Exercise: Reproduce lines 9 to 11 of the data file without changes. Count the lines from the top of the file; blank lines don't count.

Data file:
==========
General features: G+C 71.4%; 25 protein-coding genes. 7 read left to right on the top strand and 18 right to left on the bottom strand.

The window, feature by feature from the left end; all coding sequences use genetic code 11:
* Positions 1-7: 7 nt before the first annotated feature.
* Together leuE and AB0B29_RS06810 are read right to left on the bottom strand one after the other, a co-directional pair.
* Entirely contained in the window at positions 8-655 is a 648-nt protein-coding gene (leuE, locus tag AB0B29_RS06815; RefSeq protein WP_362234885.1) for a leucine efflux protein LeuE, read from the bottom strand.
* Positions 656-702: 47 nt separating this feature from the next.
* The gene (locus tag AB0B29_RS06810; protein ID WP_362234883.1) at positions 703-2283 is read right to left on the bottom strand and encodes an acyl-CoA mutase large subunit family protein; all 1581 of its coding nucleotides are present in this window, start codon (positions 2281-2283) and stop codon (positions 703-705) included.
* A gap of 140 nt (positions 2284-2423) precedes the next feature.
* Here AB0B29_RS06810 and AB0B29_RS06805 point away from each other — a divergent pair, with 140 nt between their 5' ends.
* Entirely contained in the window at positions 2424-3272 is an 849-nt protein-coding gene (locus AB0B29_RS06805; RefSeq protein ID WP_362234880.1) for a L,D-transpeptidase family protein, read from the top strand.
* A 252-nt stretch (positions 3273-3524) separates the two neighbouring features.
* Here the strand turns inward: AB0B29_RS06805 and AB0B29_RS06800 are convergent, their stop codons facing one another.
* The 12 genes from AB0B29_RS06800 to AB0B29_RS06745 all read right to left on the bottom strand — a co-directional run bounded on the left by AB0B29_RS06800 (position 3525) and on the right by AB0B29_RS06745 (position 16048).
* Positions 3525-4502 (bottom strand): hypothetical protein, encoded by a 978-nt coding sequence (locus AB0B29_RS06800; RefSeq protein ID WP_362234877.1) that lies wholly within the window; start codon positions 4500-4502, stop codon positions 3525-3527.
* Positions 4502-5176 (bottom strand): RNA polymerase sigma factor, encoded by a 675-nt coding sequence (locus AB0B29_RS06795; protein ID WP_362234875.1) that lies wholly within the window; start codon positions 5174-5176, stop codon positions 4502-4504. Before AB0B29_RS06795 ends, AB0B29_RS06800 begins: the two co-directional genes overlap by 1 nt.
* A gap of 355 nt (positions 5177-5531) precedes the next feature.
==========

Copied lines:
* Here AB0B29_RS06810 and AB0B29_RS06805 point away from each other — a divergent pair, with 140 nt between their 5' ends.
* Entirely contained in the window at positions 2424-3272 is an 849-nt protein-coding gene (locus AB0B29_RS06805; RefSeq protein ID WP_362234880.1) for a L,D-transpeptidase family protein, read from the top strand.
* A 252-nt stretch (positions 3273-3524) separates the two neighbouring features.